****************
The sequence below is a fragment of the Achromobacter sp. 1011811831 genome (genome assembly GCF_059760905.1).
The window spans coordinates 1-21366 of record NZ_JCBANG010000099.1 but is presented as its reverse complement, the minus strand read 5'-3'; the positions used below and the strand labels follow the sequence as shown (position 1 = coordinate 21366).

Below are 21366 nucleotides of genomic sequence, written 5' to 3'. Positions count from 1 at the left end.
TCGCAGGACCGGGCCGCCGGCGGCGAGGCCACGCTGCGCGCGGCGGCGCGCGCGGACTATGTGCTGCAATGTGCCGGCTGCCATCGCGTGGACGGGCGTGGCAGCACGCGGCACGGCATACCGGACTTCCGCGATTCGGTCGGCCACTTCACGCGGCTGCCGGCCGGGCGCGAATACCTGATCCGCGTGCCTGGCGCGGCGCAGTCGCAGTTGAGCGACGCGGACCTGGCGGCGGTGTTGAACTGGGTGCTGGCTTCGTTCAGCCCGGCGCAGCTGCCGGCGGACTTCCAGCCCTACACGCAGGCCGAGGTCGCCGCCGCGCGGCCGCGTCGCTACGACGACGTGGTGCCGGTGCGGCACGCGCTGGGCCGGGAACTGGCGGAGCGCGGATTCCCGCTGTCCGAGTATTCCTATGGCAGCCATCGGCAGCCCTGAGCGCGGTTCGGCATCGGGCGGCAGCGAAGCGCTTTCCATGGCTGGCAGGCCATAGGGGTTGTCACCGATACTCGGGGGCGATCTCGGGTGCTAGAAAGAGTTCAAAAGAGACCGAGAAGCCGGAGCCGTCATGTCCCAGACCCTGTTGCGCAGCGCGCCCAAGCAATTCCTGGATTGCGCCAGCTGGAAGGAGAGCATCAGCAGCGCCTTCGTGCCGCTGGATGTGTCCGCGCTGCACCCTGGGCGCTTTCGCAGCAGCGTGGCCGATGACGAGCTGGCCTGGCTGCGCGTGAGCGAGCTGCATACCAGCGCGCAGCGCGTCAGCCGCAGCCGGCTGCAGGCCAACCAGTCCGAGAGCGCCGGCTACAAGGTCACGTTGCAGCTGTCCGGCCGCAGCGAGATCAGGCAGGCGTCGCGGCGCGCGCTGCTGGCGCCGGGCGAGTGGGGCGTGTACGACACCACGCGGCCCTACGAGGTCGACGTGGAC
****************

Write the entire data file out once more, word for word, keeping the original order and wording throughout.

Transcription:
The sequence below is a fragment of the Achromobacter sp. 1011811831 genome (genome assembly GCF_059760905.1).
The window spans coordinates 1-21366 of record NZ_JCBANG010000099.1 but is presented as its reverse complement, the minus strand read 5'-3'; the positions used below and the strand labels follow the sequence as shown (position 1 = coordinate 21366).

Below are 21366 nucleotides of genomic sequence, written 5' to 3'. Positions count from 1 at the left end.
TCGCAGGACCGGGCCGCCGGCGGCGAGGCCACGCTGCGCGCGGCGGCGCGCGCGGACTATGTGCTGCAATGTGCCGGCTGCCATCGCGTGGACGGGCGTGGCAGCACGCGGCACGGCATACCGGACTTCCGCGATTCGGTCGGCCACTTCACGCGGCTGCCGGCCGGGCGCGAATACCTGATCCGCGTGCCTGGCGCGGCGCAGTCGCAGTTGAGCGACGCGGACCTGGCGGCGGTGTTGAACTGGGTGCTGGCTTCGTTCAGCCCGGCGCAGCTGCCGGCGGACTTCCAGCCCTACACGCAGGCCGAGGTCGCCGCCGCGCGGCCGCGTCGCTACGACGACGTGGTGCCGGTGCGGCACGCGCTGGGCCGGGAACTGGCGGAGCGCGGATTCCCGCTGTCCGAGTATTCCTATGGCAGCCATCGGCAGCCCTGAGCGCGGTTCGGCATCGGGCGGCAGCGAAGCGCTTTCCATGGCTGGCAGGCCATAGGGGTTGTCACCGATACTCGGGGGCGATCTCGGGTGCTAGAAAGAGTTCAAAAGAGACCGAGAAGCCGGAGCCGTCATGTCCCAGACCCTGTTGCGCAGCGCGCCCAAGCAATTCCTGGATTGCGCCAGCTGGAAGGAGAGCATCAGCAGCGCCTTCGTGCCGCTGGATGTGTCCGCGCTGCACCCTGGGCGCTTTCGCAGCAGCGTGGCCGATGACGAGCTGGCCTGGCTGCGCGTGAGCGAGCTGCATACCAGCGCGCAGCGCGTCAGCCGCAGCCGGCTGCAGGCCAACCAGTCCGAGAGCGCCGGCTACAAGGTCACGTTGCAGCTGTCCGGCCGCAGCGAGATCAGGCAGGCGTCGCGGCGCGCGCTGCTGGCGCCGGGCGAGTGGGGCGTGTACGACACCACGCGGCCCTACGAGGTCGACGTGGAC